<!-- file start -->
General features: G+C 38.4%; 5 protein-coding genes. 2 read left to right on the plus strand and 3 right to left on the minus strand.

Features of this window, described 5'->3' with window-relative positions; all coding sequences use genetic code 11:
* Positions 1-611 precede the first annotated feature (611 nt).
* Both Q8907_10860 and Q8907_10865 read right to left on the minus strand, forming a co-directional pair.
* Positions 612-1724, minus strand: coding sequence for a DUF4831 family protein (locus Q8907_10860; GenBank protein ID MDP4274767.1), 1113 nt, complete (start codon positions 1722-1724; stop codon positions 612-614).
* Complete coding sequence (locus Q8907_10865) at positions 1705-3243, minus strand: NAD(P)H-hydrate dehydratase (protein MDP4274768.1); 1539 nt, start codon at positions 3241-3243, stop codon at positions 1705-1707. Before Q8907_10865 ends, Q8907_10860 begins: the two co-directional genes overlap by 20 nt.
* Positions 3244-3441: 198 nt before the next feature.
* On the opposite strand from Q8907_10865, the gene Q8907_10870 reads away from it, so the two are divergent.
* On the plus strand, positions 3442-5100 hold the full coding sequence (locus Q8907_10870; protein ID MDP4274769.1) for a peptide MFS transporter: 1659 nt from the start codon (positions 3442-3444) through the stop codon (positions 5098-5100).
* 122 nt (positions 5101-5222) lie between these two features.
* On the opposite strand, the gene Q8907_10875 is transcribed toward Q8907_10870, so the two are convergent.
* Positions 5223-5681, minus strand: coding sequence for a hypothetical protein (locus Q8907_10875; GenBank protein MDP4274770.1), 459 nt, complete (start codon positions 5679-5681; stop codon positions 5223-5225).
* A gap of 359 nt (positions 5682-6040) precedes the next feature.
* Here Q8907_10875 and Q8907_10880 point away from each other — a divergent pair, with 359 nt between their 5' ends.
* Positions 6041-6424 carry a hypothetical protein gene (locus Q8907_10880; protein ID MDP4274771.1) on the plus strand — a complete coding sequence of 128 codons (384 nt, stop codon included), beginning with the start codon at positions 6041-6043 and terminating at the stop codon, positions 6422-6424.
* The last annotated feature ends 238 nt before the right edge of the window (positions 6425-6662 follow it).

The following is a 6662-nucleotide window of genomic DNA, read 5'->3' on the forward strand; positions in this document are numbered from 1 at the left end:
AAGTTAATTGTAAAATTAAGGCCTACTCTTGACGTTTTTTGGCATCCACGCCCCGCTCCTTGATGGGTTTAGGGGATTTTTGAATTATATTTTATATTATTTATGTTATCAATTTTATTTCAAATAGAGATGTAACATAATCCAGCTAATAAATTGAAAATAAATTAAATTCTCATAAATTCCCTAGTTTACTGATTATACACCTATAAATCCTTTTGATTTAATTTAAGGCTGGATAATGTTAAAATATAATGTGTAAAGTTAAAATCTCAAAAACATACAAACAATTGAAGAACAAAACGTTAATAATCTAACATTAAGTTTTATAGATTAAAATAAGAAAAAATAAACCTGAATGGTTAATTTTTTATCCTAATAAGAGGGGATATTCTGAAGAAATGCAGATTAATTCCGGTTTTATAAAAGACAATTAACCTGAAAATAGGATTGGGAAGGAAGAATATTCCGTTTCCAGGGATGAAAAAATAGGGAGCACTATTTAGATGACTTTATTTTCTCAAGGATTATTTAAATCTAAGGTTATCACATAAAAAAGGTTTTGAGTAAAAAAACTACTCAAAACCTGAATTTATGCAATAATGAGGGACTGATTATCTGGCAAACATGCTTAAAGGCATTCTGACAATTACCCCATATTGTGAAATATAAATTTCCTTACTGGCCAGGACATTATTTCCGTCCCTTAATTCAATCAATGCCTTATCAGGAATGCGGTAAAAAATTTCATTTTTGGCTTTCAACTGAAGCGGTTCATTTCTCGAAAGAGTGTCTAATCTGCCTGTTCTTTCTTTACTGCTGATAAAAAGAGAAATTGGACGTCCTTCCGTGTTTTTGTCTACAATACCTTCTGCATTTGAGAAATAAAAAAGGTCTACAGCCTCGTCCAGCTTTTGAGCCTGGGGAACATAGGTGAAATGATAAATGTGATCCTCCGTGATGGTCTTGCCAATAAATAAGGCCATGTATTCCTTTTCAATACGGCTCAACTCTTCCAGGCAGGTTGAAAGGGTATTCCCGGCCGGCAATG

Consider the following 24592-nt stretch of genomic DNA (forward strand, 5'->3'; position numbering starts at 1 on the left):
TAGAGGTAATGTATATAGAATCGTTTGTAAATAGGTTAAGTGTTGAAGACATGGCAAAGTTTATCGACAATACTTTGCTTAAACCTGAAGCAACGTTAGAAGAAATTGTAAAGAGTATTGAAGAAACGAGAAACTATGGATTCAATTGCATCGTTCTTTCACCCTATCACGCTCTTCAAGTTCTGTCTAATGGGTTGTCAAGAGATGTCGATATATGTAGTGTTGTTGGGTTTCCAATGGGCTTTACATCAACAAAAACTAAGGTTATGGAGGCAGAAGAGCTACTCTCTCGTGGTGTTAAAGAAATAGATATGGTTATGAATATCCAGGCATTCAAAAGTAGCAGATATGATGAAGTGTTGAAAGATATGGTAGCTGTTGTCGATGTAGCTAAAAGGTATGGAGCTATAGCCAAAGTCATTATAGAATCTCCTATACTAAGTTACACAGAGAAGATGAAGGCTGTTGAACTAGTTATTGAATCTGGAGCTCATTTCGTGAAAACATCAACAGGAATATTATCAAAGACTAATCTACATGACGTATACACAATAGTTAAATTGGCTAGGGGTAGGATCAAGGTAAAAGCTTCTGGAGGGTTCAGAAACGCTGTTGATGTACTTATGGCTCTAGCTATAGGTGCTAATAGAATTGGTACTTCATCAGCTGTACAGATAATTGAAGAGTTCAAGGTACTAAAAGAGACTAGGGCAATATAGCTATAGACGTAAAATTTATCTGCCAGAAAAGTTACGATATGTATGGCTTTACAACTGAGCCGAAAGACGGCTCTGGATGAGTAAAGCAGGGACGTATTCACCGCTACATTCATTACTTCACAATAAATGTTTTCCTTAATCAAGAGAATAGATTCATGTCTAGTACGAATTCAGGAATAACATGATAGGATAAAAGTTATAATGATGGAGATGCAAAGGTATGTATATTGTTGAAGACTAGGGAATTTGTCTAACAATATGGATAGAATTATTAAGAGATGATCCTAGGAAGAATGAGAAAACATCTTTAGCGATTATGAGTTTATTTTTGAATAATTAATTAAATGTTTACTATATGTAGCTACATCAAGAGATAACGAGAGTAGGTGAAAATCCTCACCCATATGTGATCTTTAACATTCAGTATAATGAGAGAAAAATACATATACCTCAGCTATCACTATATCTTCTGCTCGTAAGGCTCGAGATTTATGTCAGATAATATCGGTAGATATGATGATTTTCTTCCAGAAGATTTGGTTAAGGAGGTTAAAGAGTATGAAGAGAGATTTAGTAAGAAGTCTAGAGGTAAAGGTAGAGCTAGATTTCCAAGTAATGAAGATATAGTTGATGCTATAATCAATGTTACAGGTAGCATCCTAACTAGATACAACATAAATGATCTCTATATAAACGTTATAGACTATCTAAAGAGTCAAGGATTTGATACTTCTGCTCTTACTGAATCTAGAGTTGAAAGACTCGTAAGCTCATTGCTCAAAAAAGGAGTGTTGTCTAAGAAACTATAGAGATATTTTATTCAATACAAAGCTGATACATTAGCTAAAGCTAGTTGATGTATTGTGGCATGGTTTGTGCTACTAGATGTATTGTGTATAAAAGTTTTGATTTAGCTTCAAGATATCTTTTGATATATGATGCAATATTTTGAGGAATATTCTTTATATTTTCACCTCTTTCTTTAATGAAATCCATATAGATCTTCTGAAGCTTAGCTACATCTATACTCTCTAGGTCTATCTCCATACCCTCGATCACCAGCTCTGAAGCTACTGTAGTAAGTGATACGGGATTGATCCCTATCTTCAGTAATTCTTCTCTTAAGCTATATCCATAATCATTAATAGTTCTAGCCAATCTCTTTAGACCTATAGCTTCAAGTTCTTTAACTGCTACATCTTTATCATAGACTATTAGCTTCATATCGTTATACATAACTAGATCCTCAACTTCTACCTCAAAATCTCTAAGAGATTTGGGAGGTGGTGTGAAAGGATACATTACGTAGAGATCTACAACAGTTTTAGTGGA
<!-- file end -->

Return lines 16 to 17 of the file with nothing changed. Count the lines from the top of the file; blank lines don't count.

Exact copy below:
* The last annotated feature ends 238 nt before the right edge of the window (positions 6425-6662 follow it).

The following is a 6662-nucleotide window of genomic DNA, read 5'->3' on the forward strand; positions in this document are numbered from 1 at the left end: